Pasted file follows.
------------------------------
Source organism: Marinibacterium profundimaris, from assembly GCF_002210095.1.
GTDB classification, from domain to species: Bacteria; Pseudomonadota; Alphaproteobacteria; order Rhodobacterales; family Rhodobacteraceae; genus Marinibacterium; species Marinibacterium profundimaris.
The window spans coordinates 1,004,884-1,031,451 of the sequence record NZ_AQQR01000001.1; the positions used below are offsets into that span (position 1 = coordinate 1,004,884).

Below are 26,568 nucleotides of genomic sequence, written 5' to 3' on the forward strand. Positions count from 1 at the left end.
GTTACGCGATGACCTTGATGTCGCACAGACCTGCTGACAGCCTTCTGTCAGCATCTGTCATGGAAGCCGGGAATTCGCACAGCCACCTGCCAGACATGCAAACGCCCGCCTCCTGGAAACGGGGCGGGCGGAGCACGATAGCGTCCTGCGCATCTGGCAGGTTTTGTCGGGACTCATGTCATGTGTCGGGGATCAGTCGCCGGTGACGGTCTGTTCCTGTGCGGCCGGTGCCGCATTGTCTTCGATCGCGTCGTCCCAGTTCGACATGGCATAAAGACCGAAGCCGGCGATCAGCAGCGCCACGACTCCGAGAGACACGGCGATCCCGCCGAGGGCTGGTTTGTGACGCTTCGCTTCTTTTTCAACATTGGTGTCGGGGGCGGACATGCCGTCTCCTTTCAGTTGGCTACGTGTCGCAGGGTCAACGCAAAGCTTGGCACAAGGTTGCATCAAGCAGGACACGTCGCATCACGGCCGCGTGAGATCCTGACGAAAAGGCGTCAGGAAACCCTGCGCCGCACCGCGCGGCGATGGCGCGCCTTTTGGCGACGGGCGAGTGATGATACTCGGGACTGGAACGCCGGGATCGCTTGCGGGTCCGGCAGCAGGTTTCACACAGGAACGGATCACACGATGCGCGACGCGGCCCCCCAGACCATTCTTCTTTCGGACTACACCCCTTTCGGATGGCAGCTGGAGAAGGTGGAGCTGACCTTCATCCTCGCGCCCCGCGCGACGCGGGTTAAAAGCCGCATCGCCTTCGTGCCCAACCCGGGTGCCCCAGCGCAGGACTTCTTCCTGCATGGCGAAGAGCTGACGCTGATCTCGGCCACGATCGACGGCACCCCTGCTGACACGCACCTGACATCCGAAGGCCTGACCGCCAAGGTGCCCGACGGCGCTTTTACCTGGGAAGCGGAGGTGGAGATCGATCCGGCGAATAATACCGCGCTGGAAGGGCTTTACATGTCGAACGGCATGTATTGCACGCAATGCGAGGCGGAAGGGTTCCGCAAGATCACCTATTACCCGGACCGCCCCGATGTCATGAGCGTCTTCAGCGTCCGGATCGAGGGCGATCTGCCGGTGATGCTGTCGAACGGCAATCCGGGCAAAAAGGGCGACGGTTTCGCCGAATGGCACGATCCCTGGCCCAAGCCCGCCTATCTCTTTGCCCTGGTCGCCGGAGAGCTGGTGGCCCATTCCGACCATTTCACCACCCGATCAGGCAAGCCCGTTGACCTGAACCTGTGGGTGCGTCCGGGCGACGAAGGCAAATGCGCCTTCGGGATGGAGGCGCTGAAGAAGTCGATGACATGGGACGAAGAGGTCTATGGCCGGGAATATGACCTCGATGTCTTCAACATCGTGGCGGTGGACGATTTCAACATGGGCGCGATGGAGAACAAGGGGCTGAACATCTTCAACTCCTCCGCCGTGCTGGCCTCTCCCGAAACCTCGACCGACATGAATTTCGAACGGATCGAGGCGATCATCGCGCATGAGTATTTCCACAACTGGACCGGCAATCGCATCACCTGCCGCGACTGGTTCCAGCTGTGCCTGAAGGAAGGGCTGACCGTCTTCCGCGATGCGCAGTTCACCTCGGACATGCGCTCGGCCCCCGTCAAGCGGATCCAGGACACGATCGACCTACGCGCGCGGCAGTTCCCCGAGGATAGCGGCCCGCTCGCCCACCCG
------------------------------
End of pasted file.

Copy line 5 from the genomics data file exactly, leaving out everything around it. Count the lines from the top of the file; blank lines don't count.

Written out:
GTTACGCGATGACCTTGATGTCGCACAGACCTGCTGACAGCCTTCTGTCAGCATCTGTCATGGAAGCCGGGAATTCGCACAGCCACCTGCCAGACATGCAAACGCCCGCCTCCTGGAAACGGGGCGGGCGGAGCACGATAGCGTCCTGCGCATCTGGCAGGTTTTGTCGGGACTCATGTCATGTGTCGGGGATCAGTCGCCGGTGACGGTCTGTTCCTGTGCGGCCGGTGCCGCATTGTCTTCGATCGCGTCGTCCCAGTTCGACATGGCATAAAGACCGAAGCCGGCGATCAGCAGCGCCACGACTCCGAGAGACACGGCGATCCCGCCGAGGGCTGGTTTGTGACGCTTCGCTTCTTTTTCAACATTGGTGTCGGGGGCGGACATGCCGTCTCCTTTCAGTTGGCTACGTGTCGCAGGGTCAACGCAAAGCTTGGCACAAGGTTGCATCAAGCAGGACACGTCGCATCACGGCCGCGTGAGATCCTGACGAAAAGGCGTCAGGAAACCCTGCGCCGCACCGCGCGGCGATGGCGCGCCTTTTGGCGACGGGCGAGTGATGATACTCGGGACTGGAACGCCGGGATCGCTTGCGGGTCCGGCAGCAGGTTTCACACAGGAACGGATCACACGATGCGCGACGCGGCCCCCCAGACCATTCTTCTTTCGGACTACACCCCTTTCGGATGGCAGCTGGAGAAGGTGGAGCTGACCTTCATCCTCGCGCCCCGCGCGACGCGGGTTAAAAGCCGCATCGCCTTCGTGCCCAACCCGGGTGCCCCAGCGCAGGACTTCTTCCTGCATGGCGAAGAGCTGACGCTGATCTCGGCCACGATCGACGGCACCCCTGCTGACACGCACCTGACATCCGAAGGCCTGACCGCCAAGGTGCCCGACGGCGCTTTTACCTGGGAAGCGGAGGTGGAGATCGATCCGGCGAATAATACCGCGCTGGAAGGGCTTTACATGTCGAACGGCATGTATTGCACGCAATGCGAGGCGGAAGGGTTCCGCAAGATCACCTATTACCCGGACCGCCCCGATGTCATGAGCGTCTTCAGCGTCCGGATCGAGGGCGATCTGCCGGTGATGCTGTCGAACGGCAATCCGGGCAAAAAGGGCGACGGTTTCGCCGAATGGCACGATCCCTGGCCCAAGCCCGCCTATCTCTTTGCCCTGGTCGCCGGAGAGCTGGTGGCCCATTCCGACCATTTCACCACCCGATCAGGCAAGCCCGTTGACCTGAACCTGTGGGTGCGTCCGGGCGACGAAGGCAAATGCGCCTTCGGGATGGAGGCGCTGAAGAAGTCGATGACATGGGACGAAGAGGTCTATGGCCGGGAATATGACCTCGATGTCTTCAACATCGTGGCGGTGGACGATTTCAACATGGGCGCGATGGAGAACAAGGGGCTGAACATCTTCAACTCCTCCGCCGTGCTGGCCTCTCCCGAAACCTCGACCGACATGAATTTCGAACGGATCGAGGCGATCATCGCGCATGAGTATTTCCACAACTGGACCGGCAATCGCATCACCTGCCGCGACTGGTTCCAGCTGTGCCTGAAGGAAGGGCTGACCGTCTTCCGCGATGCGCAGTTCACCTCGGACATGCGCTCGGCCCCCGTCAAGCGGATCCAGGACACGATCGACCTACGCGCGCGGCAGTTCCCCGAGGATAGCGGCCCGCTCGCCCACCCG